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**History and Philosophy of Physics Research Seminar**

Time and Place: Tuesdays from 4.15pm to 5:45pm, Institute of Philosophy (Main building of the University of Bonn, Room 1.070).

Schedule for the Summer Semester 2019:

**2.4.2019: Tushar Menon (Oxford)**

Title: “Clocks and chronogeometry: Rotating spacetimes and the relativistic null hypothesis”

Title: “Clocks and chronogeometry: Rotating spacetimes and the relativistic null hypothesis”

Abstract: Recent work in the physics literature demonstrates that, in particular classes of rotating spacetimes, physical light rays do

*not,*in general, traverse null geodesics. In this talk, I discuss the philosophical significance of this result, both for the clock hypothesis in particular, for a recent purported demonstration of its validity for light clocks, and for the operational meaning of the metric field in General Relativity. (This talk is based on joint work with James Read and Niels Linnemann)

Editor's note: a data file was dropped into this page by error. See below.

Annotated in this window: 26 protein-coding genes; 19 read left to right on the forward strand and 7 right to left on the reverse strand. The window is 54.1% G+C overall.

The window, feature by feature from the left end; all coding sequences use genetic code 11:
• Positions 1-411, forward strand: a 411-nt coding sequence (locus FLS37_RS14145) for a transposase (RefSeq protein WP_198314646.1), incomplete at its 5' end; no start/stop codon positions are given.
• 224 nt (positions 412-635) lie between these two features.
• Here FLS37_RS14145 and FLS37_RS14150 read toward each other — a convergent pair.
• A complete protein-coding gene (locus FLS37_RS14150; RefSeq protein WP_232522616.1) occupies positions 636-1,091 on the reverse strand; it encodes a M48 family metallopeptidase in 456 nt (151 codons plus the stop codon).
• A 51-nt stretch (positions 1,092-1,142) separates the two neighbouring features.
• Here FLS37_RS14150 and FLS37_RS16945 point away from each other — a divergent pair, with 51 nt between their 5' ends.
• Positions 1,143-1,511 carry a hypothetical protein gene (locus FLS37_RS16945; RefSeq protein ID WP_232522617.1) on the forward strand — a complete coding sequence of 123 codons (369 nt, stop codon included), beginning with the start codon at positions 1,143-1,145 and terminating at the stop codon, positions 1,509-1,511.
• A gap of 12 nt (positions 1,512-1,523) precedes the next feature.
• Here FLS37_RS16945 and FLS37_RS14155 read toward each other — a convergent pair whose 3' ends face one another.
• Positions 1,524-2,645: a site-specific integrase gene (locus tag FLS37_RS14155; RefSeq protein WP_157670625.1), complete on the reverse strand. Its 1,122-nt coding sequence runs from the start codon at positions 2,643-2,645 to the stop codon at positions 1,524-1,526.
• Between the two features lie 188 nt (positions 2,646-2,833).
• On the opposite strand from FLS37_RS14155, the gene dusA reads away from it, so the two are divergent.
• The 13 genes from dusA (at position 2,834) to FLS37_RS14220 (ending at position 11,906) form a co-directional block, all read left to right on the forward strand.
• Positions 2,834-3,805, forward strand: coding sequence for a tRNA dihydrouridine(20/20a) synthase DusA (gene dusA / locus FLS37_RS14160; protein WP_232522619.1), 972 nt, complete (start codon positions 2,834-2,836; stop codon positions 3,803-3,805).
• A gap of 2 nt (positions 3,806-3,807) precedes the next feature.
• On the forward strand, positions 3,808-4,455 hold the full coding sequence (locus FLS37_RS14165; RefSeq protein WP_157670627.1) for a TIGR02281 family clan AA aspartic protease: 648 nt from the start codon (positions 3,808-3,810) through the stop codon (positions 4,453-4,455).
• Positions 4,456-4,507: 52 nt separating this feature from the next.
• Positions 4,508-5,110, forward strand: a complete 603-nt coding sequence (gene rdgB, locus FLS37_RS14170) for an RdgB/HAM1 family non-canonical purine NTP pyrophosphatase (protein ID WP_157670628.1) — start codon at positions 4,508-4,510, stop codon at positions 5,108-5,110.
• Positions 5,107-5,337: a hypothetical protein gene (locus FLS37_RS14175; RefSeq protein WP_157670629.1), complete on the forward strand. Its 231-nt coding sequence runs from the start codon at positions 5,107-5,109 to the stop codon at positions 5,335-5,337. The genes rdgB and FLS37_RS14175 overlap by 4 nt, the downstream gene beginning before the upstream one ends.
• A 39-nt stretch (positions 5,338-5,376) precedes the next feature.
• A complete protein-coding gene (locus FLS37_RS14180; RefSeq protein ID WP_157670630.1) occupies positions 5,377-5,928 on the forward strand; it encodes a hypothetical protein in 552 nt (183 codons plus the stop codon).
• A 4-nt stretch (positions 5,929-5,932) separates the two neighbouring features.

**9.4.2019: Tilman Sauer (Mainz)**

Title: The History of Distant Parallelism Revisited

Abstract: In the years from 1928 to 1931, Einstein tried to base a unified field theory on the geometry of teleparallism, i.e. on a space-time geometry determined by a tetrad field that defines both a spatially-flat connection of distant parallelism as well as a metric field with an associated Levi-Civita connection. Unaware of prior mathematical work on this topic by Roland Weitzenböck, Elie Cartan, and others, Einstein looked for field equations for the tetrad field that would comprise both the gravitational field and the Maxwell field. In the talk I will reconsider this episode in the light of contemporary correspondence with mathematicians and physicists as well as unpublished manuscripts.

**16.4.2019: No seminar**

23.4.2019: Dennis Lehmkuhl (Bonn)

23.4.2019: Dennis Lehmkuhl (Bonn)